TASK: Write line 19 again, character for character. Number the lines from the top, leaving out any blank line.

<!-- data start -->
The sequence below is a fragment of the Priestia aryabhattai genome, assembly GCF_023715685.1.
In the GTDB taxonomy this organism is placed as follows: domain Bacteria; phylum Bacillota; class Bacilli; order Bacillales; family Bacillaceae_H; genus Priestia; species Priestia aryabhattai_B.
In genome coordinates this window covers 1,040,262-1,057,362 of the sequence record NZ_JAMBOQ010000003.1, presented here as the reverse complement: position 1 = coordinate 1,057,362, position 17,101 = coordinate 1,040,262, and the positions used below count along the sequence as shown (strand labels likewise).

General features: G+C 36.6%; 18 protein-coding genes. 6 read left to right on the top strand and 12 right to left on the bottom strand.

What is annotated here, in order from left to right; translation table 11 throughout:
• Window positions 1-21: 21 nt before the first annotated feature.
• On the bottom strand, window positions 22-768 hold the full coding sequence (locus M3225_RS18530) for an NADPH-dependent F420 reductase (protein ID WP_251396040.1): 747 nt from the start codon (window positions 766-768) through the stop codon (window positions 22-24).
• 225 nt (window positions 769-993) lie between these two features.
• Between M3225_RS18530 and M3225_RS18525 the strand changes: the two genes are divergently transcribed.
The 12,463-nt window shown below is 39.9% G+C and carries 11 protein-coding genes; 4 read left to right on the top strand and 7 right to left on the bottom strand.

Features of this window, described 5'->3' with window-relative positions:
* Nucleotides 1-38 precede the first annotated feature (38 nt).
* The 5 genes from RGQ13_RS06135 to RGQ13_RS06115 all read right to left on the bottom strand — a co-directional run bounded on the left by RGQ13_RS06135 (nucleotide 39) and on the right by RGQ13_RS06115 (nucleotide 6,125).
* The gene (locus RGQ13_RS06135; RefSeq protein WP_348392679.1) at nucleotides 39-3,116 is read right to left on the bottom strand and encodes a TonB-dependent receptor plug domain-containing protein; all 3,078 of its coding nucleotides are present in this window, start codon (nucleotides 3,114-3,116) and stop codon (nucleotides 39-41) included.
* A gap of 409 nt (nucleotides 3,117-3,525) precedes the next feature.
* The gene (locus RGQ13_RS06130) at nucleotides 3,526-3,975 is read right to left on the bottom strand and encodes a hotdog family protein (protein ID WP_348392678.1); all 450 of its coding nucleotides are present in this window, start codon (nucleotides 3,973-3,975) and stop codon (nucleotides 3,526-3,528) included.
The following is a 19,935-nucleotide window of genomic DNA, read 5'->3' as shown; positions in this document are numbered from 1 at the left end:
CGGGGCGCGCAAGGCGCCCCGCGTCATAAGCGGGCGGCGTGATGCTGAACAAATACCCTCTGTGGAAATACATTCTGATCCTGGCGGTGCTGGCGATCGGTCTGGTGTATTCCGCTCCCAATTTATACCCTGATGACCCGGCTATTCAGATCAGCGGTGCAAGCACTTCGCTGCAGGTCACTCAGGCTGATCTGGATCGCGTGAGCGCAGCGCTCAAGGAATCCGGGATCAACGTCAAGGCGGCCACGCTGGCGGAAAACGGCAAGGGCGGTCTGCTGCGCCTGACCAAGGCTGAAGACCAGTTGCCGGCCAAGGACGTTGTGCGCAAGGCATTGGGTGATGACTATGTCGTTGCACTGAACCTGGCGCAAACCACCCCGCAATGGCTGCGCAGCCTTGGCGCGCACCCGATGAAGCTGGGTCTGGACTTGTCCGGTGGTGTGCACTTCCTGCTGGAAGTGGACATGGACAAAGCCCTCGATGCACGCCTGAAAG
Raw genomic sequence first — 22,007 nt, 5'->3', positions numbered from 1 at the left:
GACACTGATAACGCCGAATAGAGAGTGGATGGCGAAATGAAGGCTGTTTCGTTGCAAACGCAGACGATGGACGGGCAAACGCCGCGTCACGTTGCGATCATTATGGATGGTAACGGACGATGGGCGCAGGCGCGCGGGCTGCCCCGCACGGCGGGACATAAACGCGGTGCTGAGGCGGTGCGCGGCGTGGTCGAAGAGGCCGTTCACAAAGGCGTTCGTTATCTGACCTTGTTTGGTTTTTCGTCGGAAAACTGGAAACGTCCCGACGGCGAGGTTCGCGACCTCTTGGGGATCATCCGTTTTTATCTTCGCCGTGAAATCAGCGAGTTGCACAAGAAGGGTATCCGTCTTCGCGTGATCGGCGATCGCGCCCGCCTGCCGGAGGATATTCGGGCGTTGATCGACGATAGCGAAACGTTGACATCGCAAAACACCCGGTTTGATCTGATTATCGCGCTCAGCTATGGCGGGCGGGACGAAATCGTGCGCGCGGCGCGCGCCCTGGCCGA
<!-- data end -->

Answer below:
Raw genomic sequence first — 22,007 nt, 5'->3', positions numbered from 1 at the left: